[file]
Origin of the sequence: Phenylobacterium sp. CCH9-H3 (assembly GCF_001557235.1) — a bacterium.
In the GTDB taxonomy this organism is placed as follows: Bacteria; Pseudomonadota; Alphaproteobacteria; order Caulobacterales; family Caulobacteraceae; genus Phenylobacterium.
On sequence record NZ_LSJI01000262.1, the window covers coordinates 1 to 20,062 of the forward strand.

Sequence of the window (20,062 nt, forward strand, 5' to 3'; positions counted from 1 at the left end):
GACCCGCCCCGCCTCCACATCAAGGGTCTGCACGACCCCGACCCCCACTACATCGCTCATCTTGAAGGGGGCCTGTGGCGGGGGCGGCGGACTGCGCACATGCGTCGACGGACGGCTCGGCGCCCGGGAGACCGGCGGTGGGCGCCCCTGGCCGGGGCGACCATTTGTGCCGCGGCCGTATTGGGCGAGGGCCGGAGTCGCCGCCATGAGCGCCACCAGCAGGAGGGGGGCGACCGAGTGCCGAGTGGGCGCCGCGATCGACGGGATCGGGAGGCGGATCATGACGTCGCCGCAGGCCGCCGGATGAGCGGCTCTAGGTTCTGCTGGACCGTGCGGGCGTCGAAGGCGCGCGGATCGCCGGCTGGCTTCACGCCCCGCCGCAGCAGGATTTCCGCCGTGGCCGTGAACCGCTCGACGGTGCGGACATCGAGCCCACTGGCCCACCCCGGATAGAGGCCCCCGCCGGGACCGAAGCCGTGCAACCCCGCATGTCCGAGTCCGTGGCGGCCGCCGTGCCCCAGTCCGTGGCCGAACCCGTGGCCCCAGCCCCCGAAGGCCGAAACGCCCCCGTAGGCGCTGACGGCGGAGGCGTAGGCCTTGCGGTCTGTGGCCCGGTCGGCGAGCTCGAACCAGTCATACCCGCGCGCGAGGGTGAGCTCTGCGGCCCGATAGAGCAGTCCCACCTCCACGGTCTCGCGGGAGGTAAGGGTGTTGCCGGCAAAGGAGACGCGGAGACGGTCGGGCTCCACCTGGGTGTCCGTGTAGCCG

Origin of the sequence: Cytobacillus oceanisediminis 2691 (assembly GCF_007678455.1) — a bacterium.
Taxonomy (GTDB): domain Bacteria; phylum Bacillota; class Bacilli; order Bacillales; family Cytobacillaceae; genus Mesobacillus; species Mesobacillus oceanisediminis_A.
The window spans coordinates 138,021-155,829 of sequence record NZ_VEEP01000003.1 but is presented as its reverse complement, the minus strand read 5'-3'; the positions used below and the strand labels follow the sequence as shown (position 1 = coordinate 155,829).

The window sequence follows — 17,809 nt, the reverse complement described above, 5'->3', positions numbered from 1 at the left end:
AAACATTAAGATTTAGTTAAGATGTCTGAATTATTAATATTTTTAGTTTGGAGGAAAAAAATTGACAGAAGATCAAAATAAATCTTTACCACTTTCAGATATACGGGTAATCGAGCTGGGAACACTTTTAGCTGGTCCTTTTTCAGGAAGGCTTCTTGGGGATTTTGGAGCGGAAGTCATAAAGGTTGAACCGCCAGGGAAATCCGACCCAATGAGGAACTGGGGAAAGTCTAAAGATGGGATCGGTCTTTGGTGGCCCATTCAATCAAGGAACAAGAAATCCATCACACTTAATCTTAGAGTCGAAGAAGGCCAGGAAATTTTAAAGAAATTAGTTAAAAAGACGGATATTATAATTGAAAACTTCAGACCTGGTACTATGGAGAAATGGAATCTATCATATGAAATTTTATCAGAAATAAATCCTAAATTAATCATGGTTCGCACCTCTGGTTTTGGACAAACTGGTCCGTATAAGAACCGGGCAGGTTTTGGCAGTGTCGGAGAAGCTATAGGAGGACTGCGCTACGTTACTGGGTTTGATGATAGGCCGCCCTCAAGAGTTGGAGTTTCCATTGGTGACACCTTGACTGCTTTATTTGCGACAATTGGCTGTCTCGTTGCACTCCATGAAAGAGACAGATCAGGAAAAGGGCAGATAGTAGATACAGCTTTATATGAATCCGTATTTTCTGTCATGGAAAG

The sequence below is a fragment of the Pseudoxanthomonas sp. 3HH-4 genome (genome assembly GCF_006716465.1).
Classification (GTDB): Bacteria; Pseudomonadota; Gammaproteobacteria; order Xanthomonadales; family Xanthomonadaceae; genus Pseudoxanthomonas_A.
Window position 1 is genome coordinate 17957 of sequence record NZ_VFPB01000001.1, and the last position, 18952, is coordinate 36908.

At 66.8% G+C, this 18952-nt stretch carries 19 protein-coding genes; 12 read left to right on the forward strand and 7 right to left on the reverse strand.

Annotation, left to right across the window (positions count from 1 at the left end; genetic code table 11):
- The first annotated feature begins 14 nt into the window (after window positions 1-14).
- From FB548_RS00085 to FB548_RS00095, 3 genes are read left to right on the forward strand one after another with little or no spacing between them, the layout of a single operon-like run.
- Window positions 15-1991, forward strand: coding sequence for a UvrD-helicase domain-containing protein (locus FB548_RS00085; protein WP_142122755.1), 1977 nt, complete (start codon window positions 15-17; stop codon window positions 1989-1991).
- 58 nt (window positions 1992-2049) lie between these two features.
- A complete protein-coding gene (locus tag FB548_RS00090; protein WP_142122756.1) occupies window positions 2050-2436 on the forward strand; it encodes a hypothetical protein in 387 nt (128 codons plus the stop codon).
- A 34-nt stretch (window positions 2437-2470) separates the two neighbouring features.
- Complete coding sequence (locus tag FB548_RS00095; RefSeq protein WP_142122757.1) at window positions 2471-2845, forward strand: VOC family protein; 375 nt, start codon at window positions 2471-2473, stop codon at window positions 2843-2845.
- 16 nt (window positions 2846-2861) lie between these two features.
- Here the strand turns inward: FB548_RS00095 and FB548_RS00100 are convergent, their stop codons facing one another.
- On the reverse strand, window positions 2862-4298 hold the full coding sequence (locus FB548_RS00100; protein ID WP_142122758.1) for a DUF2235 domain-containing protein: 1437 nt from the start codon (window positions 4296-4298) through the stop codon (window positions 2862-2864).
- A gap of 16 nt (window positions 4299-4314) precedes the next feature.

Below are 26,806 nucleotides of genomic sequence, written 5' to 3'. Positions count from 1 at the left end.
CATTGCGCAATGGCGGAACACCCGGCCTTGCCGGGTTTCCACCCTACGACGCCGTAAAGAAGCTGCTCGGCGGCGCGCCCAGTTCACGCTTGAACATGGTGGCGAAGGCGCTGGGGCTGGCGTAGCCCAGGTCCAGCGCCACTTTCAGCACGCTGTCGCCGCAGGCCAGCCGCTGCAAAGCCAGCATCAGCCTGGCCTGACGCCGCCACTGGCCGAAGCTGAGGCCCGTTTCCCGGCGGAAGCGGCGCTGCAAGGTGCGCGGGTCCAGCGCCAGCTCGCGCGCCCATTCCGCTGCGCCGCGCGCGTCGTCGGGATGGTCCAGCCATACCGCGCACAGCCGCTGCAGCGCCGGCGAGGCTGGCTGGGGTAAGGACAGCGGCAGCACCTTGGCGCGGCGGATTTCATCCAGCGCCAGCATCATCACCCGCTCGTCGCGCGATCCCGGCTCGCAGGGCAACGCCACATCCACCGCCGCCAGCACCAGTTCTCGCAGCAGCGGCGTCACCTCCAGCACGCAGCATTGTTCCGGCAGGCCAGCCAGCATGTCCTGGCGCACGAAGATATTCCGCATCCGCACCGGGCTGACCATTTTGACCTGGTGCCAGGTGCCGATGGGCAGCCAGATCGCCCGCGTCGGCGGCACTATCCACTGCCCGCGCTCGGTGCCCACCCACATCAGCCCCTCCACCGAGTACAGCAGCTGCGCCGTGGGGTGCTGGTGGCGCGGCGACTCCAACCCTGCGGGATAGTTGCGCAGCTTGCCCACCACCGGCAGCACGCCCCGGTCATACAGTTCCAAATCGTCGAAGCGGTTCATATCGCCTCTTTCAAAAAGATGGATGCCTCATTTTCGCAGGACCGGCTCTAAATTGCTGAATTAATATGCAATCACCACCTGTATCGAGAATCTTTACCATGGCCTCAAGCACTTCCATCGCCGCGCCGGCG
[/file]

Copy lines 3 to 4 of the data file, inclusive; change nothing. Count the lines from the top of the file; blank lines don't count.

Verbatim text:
On sequence record NZ_LSJI01000262.1, the window covers coordinates 1 to 20,062 of the forward strand.

Sequence of the window (20,062 nt, forward strand, 5' to 3'; positions counted from 1 at the left end):